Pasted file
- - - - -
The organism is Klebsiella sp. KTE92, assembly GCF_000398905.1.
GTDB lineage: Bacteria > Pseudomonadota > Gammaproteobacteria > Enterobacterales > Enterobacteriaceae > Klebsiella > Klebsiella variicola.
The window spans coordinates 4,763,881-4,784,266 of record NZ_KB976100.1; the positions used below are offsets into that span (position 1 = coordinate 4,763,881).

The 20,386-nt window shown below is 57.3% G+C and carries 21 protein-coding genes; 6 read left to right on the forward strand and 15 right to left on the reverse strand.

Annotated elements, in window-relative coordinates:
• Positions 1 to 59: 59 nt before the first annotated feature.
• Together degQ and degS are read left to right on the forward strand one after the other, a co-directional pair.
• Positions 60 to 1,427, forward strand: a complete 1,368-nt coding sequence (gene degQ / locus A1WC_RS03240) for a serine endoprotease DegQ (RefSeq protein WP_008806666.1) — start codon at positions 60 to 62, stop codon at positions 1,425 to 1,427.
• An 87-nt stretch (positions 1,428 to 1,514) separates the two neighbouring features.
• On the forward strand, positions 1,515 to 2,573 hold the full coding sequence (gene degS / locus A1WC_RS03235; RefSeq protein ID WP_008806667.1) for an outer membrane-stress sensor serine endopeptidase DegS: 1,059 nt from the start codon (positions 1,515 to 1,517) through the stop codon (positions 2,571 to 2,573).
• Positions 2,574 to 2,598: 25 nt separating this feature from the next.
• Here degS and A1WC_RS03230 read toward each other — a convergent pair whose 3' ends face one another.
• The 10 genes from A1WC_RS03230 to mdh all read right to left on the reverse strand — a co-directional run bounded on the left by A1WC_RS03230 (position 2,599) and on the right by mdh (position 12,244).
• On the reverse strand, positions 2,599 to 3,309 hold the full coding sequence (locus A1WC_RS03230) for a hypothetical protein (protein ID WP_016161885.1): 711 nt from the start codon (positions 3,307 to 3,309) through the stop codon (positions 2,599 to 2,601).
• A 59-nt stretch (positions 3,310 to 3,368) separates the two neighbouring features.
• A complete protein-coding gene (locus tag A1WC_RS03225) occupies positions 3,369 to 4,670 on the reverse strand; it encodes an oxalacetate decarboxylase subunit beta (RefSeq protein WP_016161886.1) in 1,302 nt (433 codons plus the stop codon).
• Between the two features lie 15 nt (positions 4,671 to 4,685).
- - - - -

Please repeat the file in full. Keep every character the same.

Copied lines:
The organism is Klebsiella sp. KTE92, assembly GCF_000398905.1.
GTDB lineage: Bacteria > Pseudomonadota > Gammaproteobacteria > Enterobacterales > Enterobacteriaceae > Klebsiella > Klebsiella variicola.
The window spans coordinates 4,763,881-4,784,266 of record NZ_KB976100.1; the positions used below are offsets into that span (position 1 = coordinate 4,763,881).

The 20,386-nt window shown below is 57.3% G+C and carries 21 protein-coding genes; 6 read left to right on the forward strand and 15 right to left on the reverse strand.

Annotated elements, in window-relative coordinates:
• Positions 1 to 59: 59 nt before the first annotated feature.
• Together degQ and degS are read left to right on the forward strand one after the other, a co-directional pair.
• Positions 60 to 1,427, forward strand: a complete 1,368-nt coding sequence (gene degQ / locus A1WC_RS03240) for a serine endoprotease DegQ (RefSeq protein WP_008806666.1) — start codon at positions 60 to 62, stop codon at positions 1,425 to 1,427.
• An 87-nt stretch (positions 1,428 to 1,514) separates the two neighbouring features.
• On the forward strand, positions 1,515 to 2,573 hold the full coding sequence (gene degS / locus A1WC_RS03235; RefSeq protein ID WP_008806667.1) for an outer membrane-stress sensor serine endopeptidase DegS: 1,059 nt from the start codon (positions 1,515 to 1,517) through the stop codon (positions 2,571 to 2,573).
• Positions 2,574 to 2,598: 25 nt separating this feature from the next.
• Here degS and A1WC_RS03230 read toward each other — a convergent pair whose 3' ends face one another.
• The 10 genes from A1WC_RS03230 to mdh all read right to left on the reverse strand — a co-directional run bounded on the left by A1WC_RS03230 (position 2,599) and on the right by mdh (position 12,244).
• On the reverse strand, positions 2,599 to 3,309 hold the full coding sequence (locus A1WC_RS03230) for a hypothetical protein (protein ID WP_016161885.1): 711 nt from the start codon (positions 3,307 to 3,309) through the stop codon (positions 2,599 to 2,601).
• A 59-nt stretch (positions 3,310 to 3,368) separates the two neighbouring features.
• A complete protein-coding gene (locus tag A1WC_RS03225) occupies positions 3,369 to 4,670 on the reverse strand; it encodes an oxalacetate decarboxylase subunit beta (RefSeq protein WP_016161886.1) in 1,302 nt (433 codons plus the stop codon).
• Between the two features lie 15 nt (positions 4,671 to 4,685).